PhD Study: Commissioning form and function in place-based health and care
This research is led by Melissa Surgey as part of her PhD Fellowship. For more information about Melissa, please check our PhD Fellowships pages
What are we trying to do?
This project is exploring how health and care commissioning is changing in the current reforms to health and social care in the English NHS, which reorganises health and care planning and delivery on differently sized geographical footprints. This includes the introduction of Integrated Care Systems (ICSs), place-based partnerships and neighbourhood working. There are three main research focuses:
- How place is defined and perceived by different partners in health and care
- What commissioning functions will be done where in the new system, and the rationale for this
- The accountability mechanisms that underpin the relationships between system, place and neighbourhood
The aim of the project is to review policy development and implementation to date, and provide recommendations for the future development of health and care commissioning.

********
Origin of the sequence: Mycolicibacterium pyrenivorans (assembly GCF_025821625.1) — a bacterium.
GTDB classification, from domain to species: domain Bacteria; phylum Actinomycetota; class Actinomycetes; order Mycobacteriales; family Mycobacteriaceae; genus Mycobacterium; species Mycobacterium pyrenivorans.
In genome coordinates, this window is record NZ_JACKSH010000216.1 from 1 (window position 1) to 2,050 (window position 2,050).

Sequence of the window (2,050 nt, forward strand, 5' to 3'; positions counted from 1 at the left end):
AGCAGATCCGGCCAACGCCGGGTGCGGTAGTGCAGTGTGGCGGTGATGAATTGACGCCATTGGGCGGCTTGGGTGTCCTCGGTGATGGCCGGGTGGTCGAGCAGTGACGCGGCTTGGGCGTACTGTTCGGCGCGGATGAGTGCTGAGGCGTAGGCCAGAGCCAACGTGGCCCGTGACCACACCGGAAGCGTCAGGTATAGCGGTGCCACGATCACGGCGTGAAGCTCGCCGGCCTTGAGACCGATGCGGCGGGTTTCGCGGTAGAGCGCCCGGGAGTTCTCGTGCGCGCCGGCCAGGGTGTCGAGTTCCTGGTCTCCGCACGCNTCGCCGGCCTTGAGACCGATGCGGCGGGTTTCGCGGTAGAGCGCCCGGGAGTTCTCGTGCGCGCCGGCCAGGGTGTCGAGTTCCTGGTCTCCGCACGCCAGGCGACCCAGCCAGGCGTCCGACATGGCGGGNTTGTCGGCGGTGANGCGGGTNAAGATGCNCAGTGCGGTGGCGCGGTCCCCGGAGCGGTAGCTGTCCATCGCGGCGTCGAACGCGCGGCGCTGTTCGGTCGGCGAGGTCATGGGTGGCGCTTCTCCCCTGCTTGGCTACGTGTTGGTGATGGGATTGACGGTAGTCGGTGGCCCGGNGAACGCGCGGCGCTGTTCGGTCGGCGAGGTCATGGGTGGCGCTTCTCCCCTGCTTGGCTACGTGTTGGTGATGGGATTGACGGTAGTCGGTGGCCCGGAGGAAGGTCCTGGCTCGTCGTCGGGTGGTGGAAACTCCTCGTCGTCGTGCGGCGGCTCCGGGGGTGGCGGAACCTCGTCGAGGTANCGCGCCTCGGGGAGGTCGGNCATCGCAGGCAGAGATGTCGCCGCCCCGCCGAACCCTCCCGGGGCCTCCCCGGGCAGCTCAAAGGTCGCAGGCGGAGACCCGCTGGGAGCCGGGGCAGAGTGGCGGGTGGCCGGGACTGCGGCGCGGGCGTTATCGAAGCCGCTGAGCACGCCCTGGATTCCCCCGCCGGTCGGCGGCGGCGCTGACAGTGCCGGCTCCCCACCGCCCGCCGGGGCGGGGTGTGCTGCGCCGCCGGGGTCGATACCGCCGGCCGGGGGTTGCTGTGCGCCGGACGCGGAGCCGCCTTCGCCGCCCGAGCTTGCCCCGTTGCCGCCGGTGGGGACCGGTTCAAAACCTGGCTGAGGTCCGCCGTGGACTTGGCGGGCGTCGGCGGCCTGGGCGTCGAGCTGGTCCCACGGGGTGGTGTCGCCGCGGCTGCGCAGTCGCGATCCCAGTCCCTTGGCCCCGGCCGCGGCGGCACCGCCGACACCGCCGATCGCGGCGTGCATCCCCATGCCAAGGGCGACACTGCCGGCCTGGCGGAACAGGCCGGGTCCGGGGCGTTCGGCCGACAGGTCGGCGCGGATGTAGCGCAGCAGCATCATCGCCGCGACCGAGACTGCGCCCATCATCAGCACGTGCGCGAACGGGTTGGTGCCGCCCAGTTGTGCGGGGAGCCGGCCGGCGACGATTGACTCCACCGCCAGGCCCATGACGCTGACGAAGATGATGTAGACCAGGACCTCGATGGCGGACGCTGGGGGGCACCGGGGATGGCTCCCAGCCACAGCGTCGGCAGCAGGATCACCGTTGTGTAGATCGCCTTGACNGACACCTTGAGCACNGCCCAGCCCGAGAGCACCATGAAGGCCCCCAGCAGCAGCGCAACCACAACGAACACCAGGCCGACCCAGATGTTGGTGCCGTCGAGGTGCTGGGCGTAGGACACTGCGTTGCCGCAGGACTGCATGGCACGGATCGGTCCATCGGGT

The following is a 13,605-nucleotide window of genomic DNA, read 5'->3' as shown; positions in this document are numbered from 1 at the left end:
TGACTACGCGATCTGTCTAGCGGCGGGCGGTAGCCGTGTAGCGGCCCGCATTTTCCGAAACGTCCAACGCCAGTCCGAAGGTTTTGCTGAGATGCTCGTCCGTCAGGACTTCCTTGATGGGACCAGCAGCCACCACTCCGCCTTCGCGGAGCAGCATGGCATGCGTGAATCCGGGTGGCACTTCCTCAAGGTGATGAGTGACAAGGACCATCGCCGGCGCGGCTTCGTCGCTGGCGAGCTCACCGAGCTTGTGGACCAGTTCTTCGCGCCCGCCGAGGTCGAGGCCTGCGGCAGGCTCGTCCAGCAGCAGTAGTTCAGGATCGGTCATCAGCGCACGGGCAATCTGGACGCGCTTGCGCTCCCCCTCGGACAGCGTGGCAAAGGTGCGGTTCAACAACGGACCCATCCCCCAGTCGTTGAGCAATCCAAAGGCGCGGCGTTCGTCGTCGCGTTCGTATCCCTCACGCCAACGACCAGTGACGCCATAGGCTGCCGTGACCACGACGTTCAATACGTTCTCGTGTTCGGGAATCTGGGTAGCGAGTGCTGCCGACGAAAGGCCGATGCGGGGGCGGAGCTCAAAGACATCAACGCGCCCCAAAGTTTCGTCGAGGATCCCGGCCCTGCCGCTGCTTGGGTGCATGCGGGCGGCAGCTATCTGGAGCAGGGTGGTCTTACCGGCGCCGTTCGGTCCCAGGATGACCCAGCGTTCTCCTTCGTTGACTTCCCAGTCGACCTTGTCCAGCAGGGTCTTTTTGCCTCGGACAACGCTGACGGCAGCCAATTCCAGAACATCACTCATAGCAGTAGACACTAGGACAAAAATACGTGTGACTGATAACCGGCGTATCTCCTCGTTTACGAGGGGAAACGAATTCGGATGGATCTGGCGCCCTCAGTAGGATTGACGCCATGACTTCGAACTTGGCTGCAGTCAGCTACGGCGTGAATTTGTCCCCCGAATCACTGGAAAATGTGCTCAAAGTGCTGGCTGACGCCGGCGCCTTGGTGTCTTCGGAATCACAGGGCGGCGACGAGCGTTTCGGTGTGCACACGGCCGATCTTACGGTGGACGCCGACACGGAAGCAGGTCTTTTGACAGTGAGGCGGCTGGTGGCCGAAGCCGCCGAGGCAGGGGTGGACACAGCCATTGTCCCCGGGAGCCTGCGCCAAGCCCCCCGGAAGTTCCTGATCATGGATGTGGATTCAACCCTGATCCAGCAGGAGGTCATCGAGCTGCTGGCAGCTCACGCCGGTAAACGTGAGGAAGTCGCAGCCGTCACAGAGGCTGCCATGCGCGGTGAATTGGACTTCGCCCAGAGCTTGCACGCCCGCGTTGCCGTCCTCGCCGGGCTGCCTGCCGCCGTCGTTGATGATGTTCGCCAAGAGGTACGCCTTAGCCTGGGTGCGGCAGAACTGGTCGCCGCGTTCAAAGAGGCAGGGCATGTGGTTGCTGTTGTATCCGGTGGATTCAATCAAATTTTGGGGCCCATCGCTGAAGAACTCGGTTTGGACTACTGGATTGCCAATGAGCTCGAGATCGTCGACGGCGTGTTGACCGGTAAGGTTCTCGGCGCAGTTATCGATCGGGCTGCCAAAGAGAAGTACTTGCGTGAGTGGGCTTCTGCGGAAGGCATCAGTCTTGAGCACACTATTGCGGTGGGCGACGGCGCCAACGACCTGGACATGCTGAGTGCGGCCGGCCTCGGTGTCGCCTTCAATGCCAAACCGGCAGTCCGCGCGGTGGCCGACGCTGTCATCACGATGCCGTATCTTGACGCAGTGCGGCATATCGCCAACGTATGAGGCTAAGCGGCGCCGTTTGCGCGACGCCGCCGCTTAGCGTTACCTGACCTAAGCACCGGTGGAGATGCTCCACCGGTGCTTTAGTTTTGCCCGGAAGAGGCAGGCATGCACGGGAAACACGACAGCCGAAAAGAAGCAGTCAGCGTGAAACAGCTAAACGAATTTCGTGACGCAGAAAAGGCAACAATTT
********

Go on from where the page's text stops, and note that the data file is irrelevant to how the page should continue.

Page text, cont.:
Why is it important?
ICSs and place-based partnerships represent one of the biggest reorganisations of the health service in recent times. The Health and Care Act 2022 introduced significant legislative changes to how health services will be commissioned, abolishing Clinical Commissioning Groups on a place footprint, and transferring their budgets and statutory responsibilities to Integrated Care Boards, which operate on a bigger, sub-regional (system) level.
Although ICSs and places have emerged out of a long history of collaborative working in many local health and care systems, as these new organisational forms take on statutory responsibilities the practicalities of how they will work reality must be further developed. This project builds on existing research into spatial organisation of healthcare, commissioning, and devolved health and care powers to fill a gap in research into these new partnerships.
How will we do it?
This is a qualitative study consisting of ethnographic case studies of two ICSs and a sub-study of a place within each of these ICSs.
Over 6 months, key meetings in the ICS and place governance infrastructure will be observed, this will be supplemented by an analysis of key strategic documents and meeting papers.
Interviews with national policy-makers and influencers have already been completedm the next step is to interview approximately 50 senior leaders from different health and care partners at system, place and neighbourhood level; these will be analysed using thematic analysis.